“Mild” Omicron Still a Serious Threat, Physicians Warn
|Doctors Detail Protective Measures Against COVID-19
As the massive spike of COVID-19 cases continues, Texas Medical Association (TMA) physicians urge vigilance against the threat the omicron variant poses in Texas. The degree of infectiousness and lack of best and most available treatment worries Texas physicians about what the next few weeks will bring, and they say important medical advice bears repeating.
The omicron variant’s illness has been described by some people as “less severe,” but physicians urge Texans not to let their guard down. Omicron cases can make people sick enough to miss several days of work and school, and the virus is a serious threat to people with high risk for severe illness.
“This illness may seem mild to some, but right now we don’t have enough effective treatment if too many high-risk patients get sick all at the same time,” said John Carlo, MD, a TMA COVID-19 Task Force member. At this moment, only a single monoclonal antibody treatment (sotrovimab) is effective against the omicron variant. Supplies are extremely limited.
Dr. Carlo added, “On top of this, the omicron variant is incredibly infectious, even more so than previous variants.”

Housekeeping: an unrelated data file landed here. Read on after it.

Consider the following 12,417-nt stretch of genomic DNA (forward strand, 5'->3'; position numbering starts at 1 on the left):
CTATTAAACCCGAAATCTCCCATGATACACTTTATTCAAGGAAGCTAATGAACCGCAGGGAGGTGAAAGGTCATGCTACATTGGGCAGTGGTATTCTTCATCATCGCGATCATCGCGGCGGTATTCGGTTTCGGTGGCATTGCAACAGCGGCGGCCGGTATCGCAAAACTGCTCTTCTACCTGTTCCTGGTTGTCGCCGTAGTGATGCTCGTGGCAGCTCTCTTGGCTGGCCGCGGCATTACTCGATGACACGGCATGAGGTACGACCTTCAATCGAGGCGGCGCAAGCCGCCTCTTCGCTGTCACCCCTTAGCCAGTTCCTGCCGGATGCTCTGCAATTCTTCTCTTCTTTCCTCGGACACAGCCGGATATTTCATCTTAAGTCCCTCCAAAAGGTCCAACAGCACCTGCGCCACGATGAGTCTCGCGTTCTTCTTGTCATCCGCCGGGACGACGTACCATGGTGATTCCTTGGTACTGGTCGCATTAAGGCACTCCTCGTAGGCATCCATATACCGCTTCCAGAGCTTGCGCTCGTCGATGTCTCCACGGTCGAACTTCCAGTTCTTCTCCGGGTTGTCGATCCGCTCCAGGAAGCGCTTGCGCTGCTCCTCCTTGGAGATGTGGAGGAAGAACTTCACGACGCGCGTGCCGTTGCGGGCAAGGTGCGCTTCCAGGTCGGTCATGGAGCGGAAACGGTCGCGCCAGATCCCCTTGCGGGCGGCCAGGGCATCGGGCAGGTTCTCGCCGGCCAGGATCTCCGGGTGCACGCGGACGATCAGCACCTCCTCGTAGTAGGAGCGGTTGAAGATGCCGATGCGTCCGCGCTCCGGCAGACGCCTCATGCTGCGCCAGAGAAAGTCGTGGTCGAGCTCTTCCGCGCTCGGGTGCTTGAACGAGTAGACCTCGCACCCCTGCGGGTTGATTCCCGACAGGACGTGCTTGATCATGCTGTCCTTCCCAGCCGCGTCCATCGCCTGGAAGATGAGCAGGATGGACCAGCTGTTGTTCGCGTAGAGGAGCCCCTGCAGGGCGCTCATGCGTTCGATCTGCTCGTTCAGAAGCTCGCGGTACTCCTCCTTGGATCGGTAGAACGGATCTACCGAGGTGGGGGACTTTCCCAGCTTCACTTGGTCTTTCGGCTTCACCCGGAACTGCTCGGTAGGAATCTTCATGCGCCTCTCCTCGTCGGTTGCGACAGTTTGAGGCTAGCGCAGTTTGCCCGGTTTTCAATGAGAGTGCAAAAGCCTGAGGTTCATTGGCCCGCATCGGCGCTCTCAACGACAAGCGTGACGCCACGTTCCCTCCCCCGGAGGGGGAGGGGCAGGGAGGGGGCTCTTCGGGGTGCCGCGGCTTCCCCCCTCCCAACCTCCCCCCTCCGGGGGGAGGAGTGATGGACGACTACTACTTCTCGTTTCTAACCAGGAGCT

The Texas Department of State Health Services reported more than 51,000 new confirmed COVID-19 cases on Jan. 3, nearly doubling the state’s previous all-time pandemic-era high. In the first three days of this week alone, nearly 125,000 newly confirmed COVID-19 cases are reported in Texas; nearly half a million since Jan. 1. Some physician practices have had to close due to COVID-19-related staff shortages or have gone to 100% telehealth visits.
“The good news is we know how to protect ourselves,” Dr. Carlo said. “Vaccination with a booster, diligent and effective mask-wearing, and avoiding poorly ventilated indoor settings are effective.”
Physicians also worry about Texas hospital beds filling up too quickly, as area hospitals already face staffing shortages due to sick workers. “We want to make sure we have the space for every patient who needs care,” Dr. Carlo said.
To avoid catching or spreading COVID-19, TMA’s COVID-19 Task Force recommends:
“This current wave is spreading faster than ever before, and the only way to slow this down is for everyone—not just some people, but everyone—to be vigilant,” said Dr. Carlo. “We’re all in this together.”
TMA is the largest state medical society in the nation, representing more than 56,000 physician and medical student members. It is located in Austin and has 110 component county medical societies around the state. TMA’s key objective since 1853 is to improve the health of all Texans. TMA’s Vaccines Defend What Matters initiative helps Texans make informed vaccination decisions for themselves and their families.